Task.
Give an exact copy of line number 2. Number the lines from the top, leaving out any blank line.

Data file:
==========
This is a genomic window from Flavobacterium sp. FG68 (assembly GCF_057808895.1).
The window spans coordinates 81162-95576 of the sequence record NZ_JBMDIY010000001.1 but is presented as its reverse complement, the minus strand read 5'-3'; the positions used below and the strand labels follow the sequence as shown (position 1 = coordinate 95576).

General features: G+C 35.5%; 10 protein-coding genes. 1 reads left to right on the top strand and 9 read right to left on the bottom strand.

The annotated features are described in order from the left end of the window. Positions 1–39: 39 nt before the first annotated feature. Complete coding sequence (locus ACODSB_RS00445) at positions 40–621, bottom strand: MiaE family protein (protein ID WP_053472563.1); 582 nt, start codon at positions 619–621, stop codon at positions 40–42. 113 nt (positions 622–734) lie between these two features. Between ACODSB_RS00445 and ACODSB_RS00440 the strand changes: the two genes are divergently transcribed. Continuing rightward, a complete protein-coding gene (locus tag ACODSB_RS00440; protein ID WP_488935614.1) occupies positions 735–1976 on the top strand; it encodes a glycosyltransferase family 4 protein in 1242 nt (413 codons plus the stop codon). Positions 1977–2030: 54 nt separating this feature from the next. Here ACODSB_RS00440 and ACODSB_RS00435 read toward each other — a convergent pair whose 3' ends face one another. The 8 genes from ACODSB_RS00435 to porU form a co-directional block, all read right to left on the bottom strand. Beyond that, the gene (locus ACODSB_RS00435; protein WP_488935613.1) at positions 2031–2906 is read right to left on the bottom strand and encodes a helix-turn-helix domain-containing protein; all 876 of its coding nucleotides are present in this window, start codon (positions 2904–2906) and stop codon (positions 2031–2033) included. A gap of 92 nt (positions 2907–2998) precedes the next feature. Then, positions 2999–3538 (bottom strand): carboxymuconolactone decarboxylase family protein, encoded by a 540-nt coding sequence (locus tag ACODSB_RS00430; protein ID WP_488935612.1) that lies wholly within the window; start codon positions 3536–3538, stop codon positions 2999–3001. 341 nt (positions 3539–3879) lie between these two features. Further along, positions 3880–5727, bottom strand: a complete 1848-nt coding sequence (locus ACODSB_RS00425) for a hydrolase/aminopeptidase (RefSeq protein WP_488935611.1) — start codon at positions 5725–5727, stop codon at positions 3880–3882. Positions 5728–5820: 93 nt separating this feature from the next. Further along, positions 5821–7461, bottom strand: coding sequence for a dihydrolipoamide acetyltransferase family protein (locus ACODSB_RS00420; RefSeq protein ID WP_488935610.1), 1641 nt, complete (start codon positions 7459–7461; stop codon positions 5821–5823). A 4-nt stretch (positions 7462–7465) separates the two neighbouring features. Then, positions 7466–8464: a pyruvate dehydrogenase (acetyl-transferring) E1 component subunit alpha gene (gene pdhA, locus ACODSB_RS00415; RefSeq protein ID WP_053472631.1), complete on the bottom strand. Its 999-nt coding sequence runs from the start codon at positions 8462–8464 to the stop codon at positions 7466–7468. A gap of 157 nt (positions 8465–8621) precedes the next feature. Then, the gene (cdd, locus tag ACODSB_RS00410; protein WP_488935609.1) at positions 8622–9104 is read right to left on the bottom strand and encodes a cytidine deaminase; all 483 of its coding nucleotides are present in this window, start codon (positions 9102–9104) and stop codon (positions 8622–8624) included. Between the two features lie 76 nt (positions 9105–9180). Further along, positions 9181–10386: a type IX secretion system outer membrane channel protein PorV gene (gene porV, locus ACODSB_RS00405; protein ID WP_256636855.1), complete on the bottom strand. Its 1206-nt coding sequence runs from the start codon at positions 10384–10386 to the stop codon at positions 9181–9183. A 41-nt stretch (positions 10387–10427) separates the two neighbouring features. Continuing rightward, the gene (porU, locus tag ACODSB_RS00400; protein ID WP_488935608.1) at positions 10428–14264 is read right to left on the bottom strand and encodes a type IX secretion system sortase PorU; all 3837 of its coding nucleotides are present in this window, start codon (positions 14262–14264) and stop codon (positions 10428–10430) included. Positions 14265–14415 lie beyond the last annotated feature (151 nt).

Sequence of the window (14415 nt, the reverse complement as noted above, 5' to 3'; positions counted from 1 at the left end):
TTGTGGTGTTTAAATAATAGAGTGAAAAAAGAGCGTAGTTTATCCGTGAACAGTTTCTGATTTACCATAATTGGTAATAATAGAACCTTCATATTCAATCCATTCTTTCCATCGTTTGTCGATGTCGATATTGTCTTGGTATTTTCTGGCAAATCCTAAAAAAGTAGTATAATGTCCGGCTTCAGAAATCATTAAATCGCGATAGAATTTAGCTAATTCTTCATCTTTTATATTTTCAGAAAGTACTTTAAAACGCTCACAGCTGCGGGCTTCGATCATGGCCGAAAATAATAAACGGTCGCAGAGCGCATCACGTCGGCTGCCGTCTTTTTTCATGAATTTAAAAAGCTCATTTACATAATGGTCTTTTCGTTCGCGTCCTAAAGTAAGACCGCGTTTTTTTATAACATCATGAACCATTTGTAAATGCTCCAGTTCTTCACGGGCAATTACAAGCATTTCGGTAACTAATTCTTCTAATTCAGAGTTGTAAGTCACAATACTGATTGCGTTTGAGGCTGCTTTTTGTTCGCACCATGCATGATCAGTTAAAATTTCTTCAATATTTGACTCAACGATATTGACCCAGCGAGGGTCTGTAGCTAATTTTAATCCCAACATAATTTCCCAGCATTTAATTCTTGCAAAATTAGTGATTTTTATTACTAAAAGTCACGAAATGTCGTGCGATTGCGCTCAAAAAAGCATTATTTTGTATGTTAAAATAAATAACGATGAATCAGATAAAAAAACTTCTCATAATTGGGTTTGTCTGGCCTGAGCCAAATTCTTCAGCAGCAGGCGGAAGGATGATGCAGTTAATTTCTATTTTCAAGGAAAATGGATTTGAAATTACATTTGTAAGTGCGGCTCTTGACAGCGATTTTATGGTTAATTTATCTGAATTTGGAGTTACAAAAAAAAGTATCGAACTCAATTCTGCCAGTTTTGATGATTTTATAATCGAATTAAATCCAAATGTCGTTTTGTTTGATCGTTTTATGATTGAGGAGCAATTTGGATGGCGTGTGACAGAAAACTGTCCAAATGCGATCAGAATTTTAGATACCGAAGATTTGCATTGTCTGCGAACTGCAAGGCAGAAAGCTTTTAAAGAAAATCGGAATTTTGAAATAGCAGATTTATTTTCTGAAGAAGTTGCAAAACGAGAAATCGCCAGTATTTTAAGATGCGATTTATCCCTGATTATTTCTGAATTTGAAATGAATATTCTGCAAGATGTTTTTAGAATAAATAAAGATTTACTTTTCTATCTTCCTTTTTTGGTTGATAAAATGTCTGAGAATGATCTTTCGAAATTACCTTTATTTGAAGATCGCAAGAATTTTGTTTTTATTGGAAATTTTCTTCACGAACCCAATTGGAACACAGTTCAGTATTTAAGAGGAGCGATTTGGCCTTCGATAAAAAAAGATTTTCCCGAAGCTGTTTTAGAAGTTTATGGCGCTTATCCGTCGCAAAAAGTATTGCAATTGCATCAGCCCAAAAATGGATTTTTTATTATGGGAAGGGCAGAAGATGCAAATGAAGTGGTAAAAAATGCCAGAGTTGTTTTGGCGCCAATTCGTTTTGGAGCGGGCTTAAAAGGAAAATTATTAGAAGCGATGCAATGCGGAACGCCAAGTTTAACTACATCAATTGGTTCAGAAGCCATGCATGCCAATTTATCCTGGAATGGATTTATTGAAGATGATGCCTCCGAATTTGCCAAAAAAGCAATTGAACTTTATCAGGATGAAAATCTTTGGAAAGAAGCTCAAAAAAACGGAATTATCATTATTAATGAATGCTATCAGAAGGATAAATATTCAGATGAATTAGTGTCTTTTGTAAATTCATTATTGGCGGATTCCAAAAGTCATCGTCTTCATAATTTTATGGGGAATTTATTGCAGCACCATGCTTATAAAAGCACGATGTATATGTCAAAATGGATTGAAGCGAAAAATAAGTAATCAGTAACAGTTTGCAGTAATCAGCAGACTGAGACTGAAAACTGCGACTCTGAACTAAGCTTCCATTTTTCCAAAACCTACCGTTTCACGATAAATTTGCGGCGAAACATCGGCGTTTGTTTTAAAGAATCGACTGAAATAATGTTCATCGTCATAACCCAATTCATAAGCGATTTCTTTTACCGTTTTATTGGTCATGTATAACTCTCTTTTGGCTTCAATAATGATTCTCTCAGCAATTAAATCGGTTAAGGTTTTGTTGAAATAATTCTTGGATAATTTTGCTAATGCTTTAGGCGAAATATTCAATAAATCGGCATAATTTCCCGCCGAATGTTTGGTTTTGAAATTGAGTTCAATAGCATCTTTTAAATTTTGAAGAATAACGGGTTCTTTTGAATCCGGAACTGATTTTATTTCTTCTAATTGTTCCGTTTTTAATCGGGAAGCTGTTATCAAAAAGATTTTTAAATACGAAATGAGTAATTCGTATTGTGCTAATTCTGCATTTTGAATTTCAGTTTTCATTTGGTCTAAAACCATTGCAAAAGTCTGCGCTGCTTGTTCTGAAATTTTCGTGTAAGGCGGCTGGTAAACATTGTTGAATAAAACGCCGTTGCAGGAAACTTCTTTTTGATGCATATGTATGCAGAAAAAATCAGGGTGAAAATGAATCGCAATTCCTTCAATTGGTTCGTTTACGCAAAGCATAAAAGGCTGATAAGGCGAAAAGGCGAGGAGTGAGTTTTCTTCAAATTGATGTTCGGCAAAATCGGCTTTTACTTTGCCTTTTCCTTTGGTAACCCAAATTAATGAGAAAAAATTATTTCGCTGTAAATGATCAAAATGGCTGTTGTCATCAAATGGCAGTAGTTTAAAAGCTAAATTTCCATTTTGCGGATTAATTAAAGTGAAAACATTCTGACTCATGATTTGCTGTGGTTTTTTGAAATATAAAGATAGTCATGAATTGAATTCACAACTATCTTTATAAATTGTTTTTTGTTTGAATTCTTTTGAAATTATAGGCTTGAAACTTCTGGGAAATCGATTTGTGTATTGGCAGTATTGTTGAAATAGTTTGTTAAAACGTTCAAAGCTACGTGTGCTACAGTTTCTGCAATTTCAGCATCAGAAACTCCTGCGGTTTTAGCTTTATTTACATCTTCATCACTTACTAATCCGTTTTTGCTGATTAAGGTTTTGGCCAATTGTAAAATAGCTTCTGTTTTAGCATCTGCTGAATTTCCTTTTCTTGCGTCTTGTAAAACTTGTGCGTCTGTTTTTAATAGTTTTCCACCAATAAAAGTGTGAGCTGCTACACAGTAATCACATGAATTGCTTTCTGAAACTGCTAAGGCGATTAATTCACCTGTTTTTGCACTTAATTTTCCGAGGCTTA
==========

The window spans coordinates 81162-95576 of the sequence record NZ_JBMDIY010000001.1 but is presented as its reverse complement, the minus strand read 5'-3'; the positions used below and the strand labels follow the sequence as shown (position 1 = coordinate 95576).